How to Clean and Store Fresh Produce
Fresh produce is a wonderful thing. It can make you feel both energized and relaxed. Its varied flavours and nutrients can also make you feel like you can conquer the world. The problem is your body doesn’t really know how to handle fresh produce efficiently. The body needs to learn how to digest it properly. And to do that, you need to eat it properly.
Caring for fresh produce is a great way to get involved in taking better care of your health, and it’s also a great way to save money. The good news is that there are simple ways to do this, and the key is to ensure that you are storing the produce properly in order to increase its lifespan. Do you know how to clean and store fresh produce?
Always Store It Clean and Fresh
Keeping produce fresh can be a pain. When you need to get a head start on the weekend meals, you often have to deal with the food in its ripe stage, which doesn’t have the greatest taste. Bacteria from the produce can also cause problems with the taste, texture, and appearance of the food. Avoid bacteria growth and waste your precious produce by learning how to clean and store fresh produce.
Check out the following helpful tips:
- Select only the freshest of them all. Whether storing a week’s worth of food or a year’s supply of fruits and veggies, consistently selecting the freshest produce will ultimately make a big difference in the way they taste and what their overall quality is like. Understanding how to select and clean produce is the first step to making sure your foods are always fresh and at their best.
- Always consider the condition of the produce. Most of us buy fresh produce at the grocery store and prepare them at home. But the freshness of your fruits and vegetables can be affected by more than just their storage conditions. Ethylene gas, produced by fruits and vegetables and given off when they ripen, can cause the produce to spoil. Fruits and vegetables also release oxygen when they are cut, which can draw in ethylene that causes spoilage. And if the air in your fridge is cold, the produce will last longer if it is stored at room temperature.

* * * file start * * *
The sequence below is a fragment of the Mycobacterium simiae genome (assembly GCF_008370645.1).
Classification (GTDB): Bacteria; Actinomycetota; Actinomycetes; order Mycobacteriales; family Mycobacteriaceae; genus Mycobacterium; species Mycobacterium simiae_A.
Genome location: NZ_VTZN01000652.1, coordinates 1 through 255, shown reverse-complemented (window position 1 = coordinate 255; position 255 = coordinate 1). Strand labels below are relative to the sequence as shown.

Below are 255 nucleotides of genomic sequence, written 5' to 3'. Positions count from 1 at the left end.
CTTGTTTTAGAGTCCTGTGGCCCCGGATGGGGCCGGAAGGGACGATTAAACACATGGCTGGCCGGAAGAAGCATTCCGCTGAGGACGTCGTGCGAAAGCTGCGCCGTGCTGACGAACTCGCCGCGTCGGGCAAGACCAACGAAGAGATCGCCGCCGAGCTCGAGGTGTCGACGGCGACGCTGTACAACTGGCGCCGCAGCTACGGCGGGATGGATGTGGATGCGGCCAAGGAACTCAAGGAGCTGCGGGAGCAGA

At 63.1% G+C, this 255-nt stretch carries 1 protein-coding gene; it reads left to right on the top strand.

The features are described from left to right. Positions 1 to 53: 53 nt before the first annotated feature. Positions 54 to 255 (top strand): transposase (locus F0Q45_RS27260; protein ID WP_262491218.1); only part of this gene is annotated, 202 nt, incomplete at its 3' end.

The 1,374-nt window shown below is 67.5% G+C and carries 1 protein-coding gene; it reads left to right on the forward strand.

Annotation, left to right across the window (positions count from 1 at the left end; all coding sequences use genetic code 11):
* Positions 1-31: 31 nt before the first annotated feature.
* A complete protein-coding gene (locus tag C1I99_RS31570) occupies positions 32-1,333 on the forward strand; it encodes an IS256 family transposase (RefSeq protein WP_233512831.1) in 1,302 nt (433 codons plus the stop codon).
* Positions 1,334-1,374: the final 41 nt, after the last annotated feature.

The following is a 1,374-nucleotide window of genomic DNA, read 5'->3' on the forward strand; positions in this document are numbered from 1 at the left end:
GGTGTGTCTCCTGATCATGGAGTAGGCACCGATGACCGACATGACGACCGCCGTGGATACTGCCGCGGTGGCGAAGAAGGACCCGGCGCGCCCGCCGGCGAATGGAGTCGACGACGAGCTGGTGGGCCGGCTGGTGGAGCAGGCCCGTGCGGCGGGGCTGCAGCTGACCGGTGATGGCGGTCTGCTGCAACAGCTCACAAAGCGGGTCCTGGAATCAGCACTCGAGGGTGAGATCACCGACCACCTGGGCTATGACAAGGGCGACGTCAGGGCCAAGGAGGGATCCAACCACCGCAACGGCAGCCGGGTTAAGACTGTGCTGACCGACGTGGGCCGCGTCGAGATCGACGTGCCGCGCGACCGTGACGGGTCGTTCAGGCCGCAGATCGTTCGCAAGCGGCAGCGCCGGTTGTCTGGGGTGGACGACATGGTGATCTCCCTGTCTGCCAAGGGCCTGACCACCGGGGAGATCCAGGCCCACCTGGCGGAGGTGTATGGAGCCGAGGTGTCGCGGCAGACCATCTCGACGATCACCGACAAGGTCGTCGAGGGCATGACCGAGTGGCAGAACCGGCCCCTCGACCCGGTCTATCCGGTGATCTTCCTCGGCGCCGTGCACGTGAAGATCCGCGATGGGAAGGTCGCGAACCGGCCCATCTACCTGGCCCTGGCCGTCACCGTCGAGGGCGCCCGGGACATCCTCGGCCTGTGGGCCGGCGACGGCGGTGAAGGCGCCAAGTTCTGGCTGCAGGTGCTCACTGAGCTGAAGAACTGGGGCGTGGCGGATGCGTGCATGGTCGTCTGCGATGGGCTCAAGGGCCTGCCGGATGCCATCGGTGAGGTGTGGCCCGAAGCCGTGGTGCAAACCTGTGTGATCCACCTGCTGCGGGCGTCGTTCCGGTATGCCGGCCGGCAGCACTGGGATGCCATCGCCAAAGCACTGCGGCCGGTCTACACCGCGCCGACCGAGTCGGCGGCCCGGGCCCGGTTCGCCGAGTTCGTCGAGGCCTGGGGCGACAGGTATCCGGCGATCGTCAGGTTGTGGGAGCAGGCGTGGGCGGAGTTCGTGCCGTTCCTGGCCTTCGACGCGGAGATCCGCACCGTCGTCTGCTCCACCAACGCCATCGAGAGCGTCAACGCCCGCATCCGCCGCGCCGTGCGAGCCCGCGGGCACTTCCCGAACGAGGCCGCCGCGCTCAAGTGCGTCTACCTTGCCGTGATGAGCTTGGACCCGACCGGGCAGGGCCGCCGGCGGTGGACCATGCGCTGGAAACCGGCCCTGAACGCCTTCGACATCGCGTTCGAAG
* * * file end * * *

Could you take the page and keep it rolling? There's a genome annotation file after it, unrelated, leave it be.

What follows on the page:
- Clean it properly. Cleaning and storing fresh produce is easy. First, wash the produce. Next, rinse the produce under cold water to remove any dirt and debris. Lastly, pat the produce dry with a clean cloth or paper towel.
- Keep them refrigerated. There are various ways of storing fresh produce, but we’ve found that keeping them in the refrigerator and helping them to stay fresh longer is the easiest. Fresh fruits and vegetables are a great source of vitamins and minerals, but they need to be treated with care when you prepare them for consumption, as they can go bad quickly. In the fridge, produce should be kept at 40°F to 70°F and at lower temperatures if it is going to be refrigerated for longer.
- Some foods are meant to be kept outside the refrigerator. The assumption that fresh produce should be stored in the fridge is not the case. Some fruits and veggies should be kept at room temperature, and others, like apples, should be stored in the refrigerator. The most important thing to remember is that while their flesh is still good, a lot of their beneficial vitamins and nutrients are lost in the process of maturation.
- Create a healthy food storage system. The food storage method is one of the most important steps in using your garden or starting a small farm. While you can store some food naturally, you’ll need to rely on other methods. Yet, even if you do not have a garden or a farm, there are still ways to prepare for that time in the future when you are ready to go.
While most of us know that fruits and vegetables are healthy and nutritious, many of us struggle with the task of keeping them fresh. If you’ve ever put a rotten apple in a brown paper bag, you know that even fresh foods can lose their nutrients and begin to decay in as little as three days.
As healthy eating becomes more popular, the number of food people throw away rises. Enough food gets wasted that, in the U.S. alone, it costs approximately $165 billion a year to grow, transport, and dispose of it. But it doesn’t need to be this way. Knowing how to store and clean fresh produce preserves nutrition properly and prevents food waste.